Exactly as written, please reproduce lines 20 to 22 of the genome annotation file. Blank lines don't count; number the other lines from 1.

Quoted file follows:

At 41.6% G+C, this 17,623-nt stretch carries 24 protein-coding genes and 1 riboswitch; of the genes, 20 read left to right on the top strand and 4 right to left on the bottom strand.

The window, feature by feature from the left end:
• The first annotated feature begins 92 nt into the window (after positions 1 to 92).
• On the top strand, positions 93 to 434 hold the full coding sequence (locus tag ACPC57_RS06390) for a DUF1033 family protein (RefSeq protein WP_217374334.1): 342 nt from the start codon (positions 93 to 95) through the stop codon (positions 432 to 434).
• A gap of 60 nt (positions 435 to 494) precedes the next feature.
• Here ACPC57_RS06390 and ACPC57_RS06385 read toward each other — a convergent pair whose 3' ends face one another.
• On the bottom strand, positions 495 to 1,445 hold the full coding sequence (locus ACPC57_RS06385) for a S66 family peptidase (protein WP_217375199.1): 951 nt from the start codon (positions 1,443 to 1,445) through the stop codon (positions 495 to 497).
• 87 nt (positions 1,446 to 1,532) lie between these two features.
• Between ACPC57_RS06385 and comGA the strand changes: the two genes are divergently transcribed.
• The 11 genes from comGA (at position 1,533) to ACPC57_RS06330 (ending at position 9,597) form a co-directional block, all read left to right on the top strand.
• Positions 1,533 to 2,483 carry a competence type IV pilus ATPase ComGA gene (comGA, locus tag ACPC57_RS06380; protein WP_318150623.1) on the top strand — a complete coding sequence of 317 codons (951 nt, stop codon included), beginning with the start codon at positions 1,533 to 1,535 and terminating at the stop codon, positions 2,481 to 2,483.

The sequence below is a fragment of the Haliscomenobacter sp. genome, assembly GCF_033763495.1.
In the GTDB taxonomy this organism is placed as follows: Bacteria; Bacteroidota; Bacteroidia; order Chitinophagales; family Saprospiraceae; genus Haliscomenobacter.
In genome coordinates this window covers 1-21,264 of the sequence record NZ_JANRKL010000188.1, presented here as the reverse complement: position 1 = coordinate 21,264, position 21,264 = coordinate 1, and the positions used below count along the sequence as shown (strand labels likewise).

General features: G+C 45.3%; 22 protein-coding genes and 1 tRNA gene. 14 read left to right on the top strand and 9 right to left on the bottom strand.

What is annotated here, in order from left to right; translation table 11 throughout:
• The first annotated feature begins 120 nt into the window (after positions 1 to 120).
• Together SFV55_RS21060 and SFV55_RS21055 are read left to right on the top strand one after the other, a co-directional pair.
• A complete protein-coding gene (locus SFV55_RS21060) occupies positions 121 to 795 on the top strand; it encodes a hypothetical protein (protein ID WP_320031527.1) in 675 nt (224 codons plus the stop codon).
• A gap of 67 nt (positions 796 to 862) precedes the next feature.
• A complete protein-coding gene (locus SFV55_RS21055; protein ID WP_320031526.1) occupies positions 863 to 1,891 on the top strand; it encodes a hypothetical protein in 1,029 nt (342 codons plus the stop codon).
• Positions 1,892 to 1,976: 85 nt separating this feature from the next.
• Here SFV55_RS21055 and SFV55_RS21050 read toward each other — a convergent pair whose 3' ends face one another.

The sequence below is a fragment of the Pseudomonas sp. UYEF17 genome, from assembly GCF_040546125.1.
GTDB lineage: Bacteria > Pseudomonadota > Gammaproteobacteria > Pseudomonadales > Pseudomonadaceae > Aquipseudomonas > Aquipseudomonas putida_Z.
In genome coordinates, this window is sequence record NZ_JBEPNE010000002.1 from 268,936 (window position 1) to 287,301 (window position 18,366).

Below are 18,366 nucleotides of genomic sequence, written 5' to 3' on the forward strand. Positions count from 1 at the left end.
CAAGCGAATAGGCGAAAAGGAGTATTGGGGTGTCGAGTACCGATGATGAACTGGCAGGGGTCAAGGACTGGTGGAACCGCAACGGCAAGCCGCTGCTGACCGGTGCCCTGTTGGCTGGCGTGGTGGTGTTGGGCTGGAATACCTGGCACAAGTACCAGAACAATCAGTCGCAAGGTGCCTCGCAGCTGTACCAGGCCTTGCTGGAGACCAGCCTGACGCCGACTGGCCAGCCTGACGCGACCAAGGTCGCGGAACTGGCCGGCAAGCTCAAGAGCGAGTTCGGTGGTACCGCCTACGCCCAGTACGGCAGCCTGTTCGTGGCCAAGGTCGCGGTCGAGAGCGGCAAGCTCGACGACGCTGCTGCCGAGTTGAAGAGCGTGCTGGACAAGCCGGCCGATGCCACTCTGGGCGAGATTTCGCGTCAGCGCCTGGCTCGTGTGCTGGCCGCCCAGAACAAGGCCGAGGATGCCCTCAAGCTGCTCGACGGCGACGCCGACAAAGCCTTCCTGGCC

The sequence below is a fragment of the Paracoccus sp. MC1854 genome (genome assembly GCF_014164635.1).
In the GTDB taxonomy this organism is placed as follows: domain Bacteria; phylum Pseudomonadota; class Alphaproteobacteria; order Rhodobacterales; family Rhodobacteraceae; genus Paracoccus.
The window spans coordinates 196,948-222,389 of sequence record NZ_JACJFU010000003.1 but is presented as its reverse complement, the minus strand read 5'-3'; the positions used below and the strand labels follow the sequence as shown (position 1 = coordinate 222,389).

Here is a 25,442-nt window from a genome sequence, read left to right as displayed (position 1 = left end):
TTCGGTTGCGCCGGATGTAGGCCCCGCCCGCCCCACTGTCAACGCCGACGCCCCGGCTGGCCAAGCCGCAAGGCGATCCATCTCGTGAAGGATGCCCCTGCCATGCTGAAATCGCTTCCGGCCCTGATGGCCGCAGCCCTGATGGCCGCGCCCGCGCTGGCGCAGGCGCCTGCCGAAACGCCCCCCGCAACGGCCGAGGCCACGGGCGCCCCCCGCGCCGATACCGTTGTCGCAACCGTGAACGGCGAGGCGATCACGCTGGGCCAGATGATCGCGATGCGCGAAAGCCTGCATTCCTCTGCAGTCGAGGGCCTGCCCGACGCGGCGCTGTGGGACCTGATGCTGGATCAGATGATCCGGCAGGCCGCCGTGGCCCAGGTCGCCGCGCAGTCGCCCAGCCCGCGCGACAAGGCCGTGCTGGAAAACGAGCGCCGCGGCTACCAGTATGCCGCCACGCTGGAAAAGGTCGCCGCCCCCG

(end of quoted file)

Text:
• A gap of 67 nt (positions 796 to 862) precedes the next feature.
• A complete protein-coding gene (locus SFV55_RS21055; protein ID WP_320031526.1) occupies positions 863 to 1,891 on the top strand; it encodes a hypothetical protein in 1,029 nt (342 codons plus the stop codon).
• Positions 1,892 to 1,976: 85 nt separating this feature from the next.